Carbon management in dryland agricultural systems. A review
Abstract, Agronomy for Sustainable Development, 2015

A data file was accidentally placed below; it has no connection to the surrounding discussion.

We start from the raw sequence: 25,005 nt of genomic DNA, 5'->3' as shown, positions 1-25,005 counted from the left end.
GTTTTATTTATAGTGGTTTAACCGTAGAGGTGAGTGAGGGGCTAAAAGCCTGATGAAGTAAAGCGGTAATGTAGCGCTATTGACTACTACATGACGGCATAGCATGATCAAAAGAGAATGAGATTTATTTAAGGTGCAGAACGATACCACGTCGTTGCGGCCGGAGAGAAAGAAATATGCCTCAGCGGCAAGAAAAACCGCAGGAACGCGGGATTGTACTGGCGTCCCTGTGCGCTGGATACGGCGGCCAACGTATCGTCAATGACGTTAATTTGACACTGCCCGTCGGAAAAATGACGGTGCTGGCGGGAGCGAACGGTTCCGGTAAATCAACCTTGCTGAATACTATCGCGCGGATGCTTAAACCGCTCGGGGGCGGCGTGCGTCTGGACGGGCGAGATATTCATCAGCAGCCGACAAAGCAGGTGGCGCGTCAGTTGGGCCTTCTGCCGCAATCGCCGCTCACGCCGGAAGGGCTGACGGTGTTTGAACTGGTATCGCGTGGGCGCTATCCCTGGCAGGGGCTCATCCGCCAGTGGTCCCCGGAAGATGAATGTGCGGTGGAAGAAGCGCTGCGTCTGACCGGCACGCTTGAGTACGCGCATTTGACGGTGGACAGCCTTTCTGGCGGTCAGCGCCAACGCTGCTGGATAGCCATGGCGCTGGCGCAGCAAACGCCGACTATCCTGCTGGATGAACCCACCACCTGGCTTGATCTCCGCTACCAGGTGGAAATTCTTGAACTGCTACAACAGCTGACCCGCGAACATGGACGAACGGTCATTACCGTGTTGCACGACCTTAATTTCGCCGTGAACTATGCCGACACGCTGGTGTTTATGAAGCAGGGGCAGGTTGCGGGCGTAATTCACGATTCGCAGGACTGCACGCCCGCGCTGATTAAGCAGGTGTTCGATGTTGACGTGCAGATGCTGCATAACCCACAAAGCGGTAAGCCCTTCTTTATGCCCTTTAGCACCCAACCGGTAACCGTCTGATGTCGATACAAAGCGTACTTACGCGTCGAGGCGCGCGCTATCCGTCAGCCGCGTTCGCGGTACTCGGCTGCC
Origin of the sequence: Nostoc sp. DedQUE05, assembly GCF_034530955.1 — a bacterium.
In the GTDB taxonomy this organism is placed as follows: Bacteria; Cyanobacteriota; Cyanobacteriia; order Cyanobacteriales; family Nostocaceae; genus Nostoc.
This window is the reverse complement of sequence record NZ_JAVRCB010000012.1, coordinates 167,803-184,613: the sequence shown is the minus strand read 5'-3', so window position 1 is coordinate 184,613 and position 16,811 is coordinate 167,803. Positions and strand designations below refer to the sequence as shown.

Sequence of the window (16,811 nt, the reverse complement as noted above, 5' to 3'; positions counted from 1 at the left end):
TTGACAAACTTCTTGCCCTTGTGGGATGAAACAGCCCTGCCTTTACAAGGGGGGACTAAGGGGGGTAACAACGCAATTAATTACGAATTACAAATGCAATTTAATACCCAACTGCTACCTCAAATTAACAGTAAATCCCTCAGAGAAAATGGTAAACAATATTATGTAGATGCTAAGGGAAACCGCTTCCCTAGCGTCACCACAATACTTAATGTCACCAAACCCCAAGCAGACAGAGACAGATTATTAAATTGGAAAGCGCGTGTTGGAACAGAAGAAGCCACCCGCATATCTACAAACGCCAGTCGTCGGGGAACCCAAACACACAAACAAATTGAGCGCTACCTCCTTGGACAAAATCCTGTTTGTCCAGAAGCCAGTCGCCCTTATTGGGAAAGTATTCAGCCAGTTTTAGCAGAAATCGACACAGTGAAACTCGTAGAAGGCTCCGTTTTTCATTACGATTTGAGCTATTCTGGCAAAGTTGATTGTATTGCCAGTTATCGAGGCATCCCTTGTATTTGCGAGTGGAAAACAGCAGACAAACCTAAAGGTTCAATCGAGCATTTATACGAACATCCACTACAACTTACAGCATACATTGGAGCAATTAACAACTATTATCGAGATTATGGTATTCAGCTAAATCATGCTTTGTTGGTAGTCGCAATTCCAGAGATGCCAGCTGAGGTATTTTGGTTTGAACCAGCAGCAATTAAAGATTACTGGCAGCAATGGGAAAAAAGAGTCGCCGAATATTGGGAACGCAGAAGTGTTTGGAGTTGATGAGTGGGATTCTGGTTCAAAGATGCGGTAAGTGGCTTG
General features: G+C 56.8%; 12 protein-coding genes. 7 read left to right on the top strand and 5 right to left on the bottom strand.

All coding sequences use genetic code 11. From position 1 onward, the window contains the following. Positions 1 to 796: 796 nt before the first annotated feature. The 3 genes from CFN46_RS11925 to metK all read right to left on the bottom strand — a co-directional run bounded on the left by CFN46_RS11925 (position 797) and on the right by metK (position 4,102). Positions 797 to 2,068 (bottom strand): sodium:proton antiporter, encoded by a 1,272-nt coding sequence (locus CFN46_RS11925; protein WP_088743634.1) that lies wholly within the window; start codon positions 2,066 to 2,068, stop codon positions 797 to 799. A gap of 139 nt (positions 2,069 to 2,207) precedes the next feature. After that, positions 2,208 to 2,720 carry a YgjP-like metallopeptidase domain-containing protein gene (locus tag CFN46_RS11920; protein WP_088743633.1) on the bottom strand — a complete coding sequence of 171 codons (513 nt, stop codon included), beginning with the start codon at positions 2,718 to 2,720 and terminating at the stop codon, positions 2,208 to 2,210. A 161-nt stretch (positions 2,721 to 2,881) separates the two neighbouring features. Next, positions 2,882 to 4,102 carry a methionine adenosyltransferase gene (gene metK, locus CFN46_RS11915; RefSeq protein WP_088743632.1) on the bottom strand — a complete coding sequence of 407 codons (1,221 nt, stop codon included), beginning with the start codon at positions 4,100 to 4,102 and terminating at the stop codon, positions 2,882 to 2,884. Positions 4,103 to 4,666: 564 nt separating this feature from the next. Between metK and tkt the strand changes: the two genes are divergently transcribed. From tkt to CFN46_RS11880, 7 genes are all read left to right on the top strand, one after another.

Dryland areas cover about 41 % of the Earth’s surface and sustain over 2 billion inhabitants. Soil carbon (C) in dryland areas is of crucial importance to maintain soil quality and productivity and a range of ecosystem services. Soil mismanagement has led to a significant loss of carbon in these areas, which in many of them entailed several land degradation processes such as soil erosion, reduction in crop productivity, lower soil water holding capacity, a decline in soil biodiversity, and, ultimately, desertification, hunger and poverty in developing countries. As a consequence, in dryland areas proper management practices and land use policies need to be implemented to increase the amount of C sequestered in the soil. When properly managed, dryland soils have a great potential to sequester carbon if financial incentives for implementation are provided. Dryland soils contain the largest pool of inorganic C. However, contrasting results are found in the literature on the magnitude of inorganic C sequestration under different management regimes. The rise of atmospheric carbon dioxide (CO2) levels will greatly affect dryland soils, since the positive effect of CO2 on crop productivity will be offset by a decrease of precipitation, thus increasing the susceptibility to soil erosion and crop failure. In dryland agriculture, any removal of crop residues implies a loss of soil organic carbon (SOC). Therefore, the adoption of no-tillage practices in field crops and growing cover crops in tree crops have a great potential in dryland areas due to the associated benefits of maintaining the soil surface covered by crop residues. Up to 80 % reduction in soil erosion has been reported when using no-tillage compared with conventional tillage. However, no-tillage must be maintained over the long term to enhance soil macroporosity and offset the emission of nitrous oxide (N2O) associated to the greater amount of water stored in the soil when no-tillage is used. Furthermore, the use of long fallow periods appears to be an inefficient practice for water conservation, since only 10–35 % of the rainfall received is available for the next crop when fallow is included in the rotation. Nevertheless, conservation agriculture practices are unlikely to be adopted in some developing countries where the need of crop residues for soil protection competes with other uses. Crop rotations, cover crops, crop residue retention, and conservation agriculture have a direct positive impact on biodiversity and other ecosystem services such as weed seed predation, abundance and distribution of a broad range of soil organisms, and bird nesting density and success. The objective of sequestering a significant amount of C in dryland soils is attainable and will result in social and environmental benefits.